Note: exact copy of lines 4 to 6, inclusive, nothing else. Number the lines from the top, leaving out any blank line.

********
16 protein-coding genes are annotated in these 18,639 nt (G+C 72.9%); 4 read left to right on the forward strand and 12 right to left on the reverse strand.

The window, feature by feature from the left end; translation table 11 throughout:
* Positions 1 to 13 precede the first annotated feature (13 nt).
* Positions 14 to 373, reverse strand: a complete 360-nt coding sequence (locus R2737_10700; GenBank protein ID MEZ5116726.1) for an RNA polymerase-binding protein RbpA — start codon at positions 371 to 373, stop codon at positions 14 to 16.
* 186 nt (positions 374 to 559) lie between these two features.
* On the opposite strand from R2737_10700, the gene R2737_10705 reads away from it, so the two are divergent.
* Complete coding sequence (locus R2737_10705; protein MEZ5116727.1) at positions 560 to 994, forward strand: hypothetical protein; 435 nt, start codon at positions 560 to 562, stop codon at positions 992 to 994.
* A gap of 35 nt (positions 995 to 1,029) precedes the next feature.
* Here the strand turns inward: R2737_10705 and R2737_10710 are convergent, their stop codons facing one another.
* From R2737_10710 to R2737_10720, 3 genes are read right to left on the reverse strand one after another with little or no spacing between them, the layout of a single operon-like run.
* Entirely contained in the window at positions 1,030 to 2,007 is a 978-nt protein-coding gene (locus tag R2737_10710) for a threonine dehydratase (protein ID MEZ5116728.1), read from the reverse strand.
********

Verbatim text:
* Positions 14 to 373, reverse strand: a complete 360-nt coding sequence (locus R2737_10700; GenBank protein ID MEZ5116726.1) for an RNA polymerase-binding protein RbpA — start codon at positions 371 to 373, stop codon at positions 14 to 16.
* 186 nt (positions 374 to 559) lie between these two features.
* On the opposite strand from R2737_10700, the gene R2737_10705 reads away from it, so the two are divergent.